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What crisis is this?

02 Jan

Undoubtedly, it is not only a crisis of the human being, it is also of what one thinks of as human, what many intellectuals call the “crisis of the humanities”, among those who call it “Martha Nussbaum.”
His formation in studies of literature and philosophy at NYU and Harvard, the text already published in Portuguese The Fragility of Goodness, original from 1986 and the version of Brazil in 2009, is in fact a revision of Greek thought classic.
He followed Love’s Knoledeg (1990), unedited in Portuguese, brought together essays by Plato, Aristoteles, and contemporaries Henry James and Samuel Beckett, then came Poetic Justive (1995) an unusual view of law, and Cultivating Humanity (1998 ) his political writings.
The crisis that is not today, which is not therefore of the digital world and much less of the electronic age (cinema, radio, TV and telecommunications) is in fact a crisis of thought that gave society an idealistic, pseudo-scientific and inhuman structure .
The author’s book, Nor for Profit: Why Democracy Needs the Humanities, 2010, by Princeton University Press, was the first attempt, but it is not yet a response to the crisis.
It is misleading to think that the Nussbaum camp is restricted to the US, knows India well, has worked in partnership with Amartya Sem, and has data from Germany, Sweden, and England.
Nussbaum’s privileged field of observation is not confined to the United States. He is well acquainted with India, where he develops systematic research work, some alongside Nobel laureate Amartya Sen, in addition to referring to generic data from Germany, Sweden and England.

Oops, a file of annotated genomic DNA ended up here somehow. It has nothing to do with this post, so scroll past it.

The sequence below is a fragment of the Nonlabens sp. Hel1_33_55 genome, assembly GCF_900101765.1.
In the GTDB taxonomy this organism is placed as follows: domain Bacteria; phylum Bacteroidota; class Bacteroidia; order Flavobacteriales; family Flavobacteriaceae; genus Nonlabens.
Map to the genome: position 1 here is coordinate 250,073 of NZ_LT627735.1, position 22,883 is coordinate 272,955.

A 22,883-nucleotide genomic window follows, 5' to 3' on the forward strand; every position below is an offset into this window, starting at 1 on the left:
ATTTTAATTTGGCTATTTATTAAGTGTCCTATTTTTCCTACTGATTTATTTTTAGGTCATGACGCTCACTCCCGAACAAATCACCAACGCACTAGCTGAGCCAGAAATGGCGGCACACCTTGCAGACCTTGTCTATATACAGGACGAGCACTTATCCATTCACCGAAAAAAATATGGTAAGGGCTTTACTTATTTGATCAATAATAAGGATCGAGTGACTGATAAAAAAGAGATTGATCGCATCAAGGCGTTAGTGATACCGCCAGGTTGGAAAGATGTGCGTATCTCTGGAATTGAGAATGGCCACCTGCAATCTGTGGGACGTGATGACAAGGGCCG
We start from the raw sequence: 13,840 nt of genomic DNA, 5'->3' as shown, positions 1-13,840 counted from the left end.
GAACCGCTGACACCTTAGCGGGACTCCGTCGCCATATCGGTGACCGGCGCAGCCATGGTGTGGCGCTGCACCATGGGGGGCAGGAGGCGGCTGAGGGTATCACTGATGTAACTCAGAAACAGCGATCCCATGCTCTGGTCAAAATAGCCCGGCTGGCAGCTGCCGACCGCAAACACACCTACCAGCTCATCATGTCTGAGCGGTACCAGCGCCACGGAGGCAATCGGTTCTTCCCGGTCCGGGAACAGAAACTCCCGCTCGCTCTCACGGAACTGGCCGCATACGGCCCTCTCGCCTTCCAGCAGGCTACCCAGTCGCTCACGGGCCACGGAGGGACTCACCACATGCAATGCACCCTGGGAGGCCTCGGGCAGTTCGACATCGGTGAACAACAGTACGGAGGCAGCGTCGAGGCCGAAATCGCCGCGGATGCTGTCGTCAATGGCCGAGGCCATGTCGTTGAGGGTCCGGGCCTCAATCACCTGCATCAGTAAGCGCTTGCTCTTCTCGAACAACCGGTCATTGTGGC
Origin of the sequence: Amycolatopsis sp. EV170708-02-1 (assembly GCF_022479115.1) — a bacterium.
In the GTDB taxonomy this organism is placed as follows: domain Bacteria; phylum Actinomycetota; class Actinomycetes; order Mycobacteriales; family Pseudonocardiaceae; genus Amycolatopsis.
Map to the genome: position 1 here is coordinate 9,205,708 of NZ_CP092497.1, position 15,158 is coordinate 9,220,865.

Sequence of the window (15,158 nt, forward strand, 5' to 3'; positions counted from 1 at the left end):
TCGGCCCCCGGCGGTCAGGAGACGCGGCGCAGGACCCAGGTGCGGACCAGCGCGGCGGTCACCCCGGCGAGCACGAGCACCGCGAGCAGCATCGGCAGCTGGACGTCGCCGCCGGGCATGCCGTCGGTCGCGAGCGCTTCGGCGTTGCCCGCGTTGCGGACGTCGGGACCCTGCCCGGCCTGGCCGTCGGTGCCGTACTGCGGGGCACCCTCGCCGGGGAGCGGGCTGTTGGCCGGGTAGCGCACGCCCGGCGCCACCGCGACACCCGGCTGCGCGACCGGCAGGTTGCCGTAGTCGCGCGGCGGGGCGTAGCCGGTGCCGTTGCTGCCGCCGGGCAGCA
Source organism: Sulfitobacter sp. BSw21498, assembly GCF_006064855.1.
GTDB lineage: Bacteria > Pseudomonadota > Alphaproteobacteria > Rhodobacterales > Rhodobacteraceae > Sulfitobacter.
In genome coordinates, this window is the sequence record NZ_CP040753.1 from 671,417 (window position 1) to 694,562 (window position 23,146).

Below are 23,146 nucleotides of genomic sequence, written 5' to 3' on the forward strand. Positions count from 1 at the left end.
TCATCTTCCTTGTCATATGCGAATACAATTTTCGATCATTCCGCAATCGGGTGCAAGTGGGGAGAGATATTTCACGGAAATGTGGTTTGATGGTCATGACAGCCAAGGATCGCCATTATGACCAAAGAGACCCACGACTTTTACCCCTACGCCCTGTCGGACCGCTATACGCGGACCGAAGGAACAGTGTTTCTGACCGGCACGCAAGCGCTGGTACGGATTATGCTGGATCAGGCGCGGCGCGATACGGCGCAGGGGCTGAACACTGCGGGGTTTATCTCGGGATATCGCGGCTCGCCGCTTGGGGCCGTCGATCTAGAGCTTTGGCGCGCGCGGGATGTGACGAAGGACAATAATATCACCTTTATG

He advocates a re-education in the Socratic style, his greatest success, since the old philosophy itself is already reviewed by the excluded third, the quantum principle (A and not A, there would be a third hypothesis), is no longer true.
In his work with the Indian educator Rabindranath Tagore, among many other authors, of diverse currents, like Rousseau, Dewey, Froebel, Pestalozzi, Alcott, Monstessori etc. makes the criticism that is always a general education, and does not say, but fundamentally idealistic.
He argues above all that philosophy must be useful (it is not utilitarian) and borders the exoteric.
Her latest book The Monarchy of Fear: A Philosopher’s Look at Our Political Crisis is an x-ray of the current crisis of the advance of conservatism.
The idea of creating the human being for utilitarianism, for production and economics, has corrupted the humanist base and created a dehumanized and cold hecatomb, of course, it does not fail to have conservative critics, but contrary to vulgar philosophy is erudite and with clear ideas.

 

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